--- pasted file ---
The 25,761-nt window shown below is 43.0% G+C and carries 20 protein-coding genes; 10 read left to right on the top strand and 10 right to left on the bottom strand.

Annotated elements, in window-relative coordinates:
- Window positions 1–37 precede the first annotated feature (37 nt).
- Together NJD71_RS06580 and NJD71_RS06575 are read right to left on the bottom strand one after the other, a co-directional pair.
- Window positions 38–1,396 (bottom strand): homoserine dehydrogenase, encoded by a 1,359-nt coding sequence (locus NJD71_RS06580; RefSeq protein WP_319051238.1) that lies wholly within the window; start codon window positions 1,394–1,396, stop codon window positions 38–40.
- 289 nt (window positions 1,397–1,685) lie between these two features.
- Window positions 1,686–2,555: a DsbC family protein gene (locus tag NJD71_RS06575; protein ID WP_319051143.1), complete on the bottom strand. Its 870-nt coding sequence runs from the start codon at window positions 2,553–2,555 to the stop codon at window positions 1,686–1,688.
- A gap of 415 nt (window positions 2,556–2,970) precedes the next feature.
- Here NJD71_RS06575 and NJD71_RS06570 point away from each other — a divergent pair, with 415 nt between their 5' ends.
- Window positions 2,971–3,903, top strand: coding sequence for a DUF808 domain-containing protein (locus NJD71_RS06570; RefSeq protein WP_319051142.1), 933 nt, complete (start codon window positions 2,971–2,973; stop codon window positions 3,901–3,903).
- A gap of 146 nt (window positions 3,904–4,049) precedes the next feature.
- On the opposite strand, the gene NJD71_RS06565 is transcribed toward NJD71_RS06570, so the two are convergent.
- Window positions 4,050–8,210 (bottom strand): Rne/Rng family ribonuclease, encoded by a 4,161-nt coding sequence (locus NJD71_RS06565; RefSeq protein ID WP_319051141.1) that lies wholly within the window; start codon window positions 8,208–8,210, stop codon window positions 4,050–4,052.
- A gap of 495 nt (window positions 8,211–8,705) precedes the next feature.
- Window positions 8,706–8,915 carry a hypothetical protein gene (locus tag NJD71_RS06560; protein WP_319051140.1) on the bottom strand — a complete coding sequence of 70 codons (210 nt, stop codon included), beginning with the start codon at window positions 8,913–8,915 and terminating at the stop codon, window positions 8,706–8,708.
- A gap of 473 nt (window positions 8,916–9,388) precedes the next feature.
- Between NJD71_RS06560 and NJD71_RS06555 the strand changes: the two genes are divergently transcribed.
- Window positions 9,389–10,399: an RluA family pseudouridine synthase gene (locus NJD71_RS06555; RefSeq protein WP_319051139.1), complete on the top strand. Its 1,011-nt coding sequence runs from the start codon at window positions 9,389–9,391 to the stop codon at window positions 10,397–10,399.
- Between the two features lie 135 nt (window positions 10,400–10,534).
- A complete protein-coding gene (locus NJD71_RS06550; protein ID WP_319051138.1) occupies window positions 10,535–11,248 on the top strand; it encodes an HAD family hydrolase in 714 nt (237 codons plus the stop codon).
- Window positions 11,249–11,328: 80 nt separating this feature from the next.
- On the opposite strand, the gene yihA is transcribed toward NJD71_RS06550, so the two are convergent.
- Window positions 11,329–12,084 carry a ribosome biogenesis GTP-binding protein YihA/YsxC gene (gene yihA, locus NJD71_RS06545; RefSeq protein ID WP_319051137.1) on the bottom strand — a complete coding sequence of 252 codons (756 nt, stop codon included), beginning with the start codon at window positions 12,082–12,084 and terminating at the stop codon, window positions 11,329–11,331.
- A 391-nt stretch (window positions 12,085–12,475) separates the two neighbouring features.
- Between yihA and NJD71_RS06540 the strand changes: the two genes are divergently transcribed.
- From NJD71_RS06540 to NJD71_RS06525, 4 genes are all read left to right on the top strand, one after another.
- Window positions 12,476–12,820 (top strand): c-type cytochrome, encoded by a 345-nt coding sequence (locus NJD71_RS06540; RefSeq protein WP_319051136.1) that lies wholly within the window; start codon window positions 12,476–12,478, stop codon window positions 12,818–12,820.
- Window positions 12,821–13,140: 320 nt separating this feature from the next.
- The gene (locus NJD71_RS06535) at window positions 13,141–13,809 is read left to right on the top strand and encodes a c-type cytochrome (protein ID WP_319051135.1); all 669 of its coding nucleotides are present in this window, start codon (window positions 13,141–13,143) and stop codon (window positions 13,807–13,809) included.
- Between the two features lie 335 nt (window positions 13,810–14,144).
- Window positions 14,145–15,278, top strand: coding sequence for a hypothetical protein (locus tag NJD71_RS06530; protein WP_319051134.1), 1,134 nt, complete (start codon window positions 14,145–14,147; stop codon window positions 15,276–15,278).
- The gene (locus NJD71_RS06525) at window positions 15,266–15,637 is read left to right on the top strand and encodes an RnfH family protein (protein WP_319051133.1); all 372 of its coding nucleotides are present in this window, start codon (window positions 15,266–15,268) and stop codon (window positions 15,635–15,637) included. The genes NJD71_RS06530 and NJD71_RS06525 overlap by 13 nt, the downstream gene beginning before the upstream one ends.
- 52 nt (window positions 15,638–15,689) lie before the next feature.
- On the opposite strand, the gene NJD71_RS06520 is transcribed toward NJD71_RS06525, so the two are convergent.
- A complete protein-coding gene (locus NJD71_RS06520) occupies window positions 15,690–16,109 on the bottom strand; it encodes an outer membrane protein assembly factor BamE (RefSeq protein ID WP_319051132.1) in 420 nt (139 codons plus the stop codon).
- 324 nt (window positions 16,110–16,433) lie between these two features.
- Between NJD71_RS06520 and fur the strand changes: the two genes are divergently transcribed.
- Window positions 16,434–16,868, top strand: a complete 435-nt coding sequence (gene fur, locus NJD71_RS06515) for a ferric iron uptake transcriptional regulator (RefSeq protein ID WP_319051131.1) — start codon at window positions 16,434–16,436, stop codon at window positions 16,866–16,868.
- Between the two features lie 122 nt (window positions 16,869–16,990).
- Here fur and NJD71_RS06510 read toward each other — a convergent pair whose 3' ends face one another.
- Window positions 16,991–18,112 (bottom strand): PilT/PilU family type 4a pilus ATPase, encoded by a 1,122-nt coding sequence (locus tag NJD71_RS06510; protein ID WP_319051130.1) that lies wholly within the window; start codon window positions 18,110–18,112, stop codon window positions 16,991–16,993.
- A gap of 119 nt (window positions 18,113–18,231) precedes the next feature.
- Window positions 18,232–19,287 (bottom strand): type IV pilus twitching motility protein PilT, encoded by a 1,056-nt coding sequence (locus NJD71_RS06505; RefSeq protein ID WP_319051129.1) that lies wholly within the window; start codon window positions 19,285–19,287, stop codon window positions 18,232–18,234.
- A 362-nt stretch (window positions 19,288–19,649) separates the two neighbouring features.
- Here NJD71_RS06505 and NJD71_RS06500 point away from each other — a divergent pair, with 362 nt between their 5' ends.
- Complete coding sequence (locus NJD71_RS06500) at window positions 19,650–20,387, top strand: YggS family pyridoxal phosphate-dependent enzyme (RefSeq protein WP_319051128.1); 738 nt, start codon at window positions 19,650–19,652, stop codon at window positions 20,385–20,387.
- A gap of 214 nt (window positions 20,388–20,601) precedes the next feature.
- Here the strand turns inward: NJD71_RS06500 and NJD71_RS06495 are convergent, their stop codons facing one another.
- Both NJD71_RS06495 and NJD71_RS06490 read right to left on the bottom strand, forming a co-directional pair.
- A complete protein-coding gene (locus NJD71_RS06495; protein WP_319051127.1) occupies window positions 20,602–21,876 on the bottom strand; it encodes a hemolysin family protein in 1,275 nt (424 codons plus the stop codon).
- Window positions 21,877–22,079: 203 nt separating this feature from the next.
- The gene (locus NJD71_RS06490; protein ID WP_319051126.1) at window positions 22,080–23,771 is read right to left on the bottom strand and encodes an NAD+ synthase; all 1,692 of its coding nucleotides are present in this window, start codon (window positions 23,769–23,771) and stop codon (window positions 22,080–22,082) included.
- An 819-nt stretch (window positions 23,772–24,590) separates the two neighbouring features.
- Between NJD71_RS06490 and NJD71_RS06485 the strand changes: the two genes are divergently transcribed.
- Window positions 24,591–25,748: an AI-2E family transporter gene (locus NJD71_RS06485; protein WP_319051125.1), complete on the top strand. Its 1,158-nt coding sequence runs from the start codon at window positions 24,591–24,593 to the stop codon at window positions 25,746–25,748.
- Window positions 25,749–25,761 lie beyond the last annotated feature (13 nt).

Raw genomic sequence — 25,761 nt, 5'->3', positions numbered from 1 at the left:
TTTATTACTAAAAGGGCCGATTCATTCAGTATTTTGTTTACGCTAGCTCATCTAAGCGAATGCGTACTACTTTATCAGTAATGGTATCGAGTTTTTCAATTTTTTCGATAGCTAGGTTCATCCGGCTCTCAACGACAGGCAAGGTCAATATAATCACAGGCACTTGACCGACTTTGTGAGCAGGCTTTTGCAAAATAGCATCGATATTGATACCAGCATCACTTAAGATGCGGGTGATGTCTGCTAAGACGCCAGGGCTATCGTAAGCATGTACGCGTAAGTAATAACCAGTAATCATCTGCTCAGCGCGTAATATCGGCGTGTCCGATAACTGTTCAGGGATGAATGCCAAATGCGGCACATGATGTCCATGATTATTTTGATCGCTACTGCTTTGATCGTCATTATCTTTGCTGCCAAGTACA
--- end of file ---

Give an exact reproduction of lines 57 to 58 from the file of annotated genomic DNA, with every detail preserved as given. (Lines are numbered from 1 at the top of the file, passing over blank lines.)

Raw genomic sequence — 25,761 nt, 5'->3', positions numbered from 1 at the left:
TTTATTACTAAAAGGGCCGATTCATTCAGTATTTTGTTTACGCTAGCTCATCTAAGCGAATGCGTACTACTTTATCAGTAATGGTATCGAGTTTTTCAATTTTTTCGATAGCTAGGTTCATCCGGCTCTCAACGACAGGCAAGGTCAATATAATCACAGGCACTTGACCGACTTTGTGAGCAGGCTTTTGCAAAATAGCATCGATATTGATACCAGCATCACTTAAGATGCGGGTGATGTCTGCTAAGACGCCAGGGCTATCGTAAGCATGTACGCGTAAGTAATAACCAGTAATCATCTGCTCAGCGCGTAATATCGGCGTGTCCGATAACTGTTCAGGGATGAATGCCAAATGCGGCACATGATGTCCATGATTATTTTGATCGCTACTGCTTTGATCGTCATTATCTTTGCTGCCAAGTACA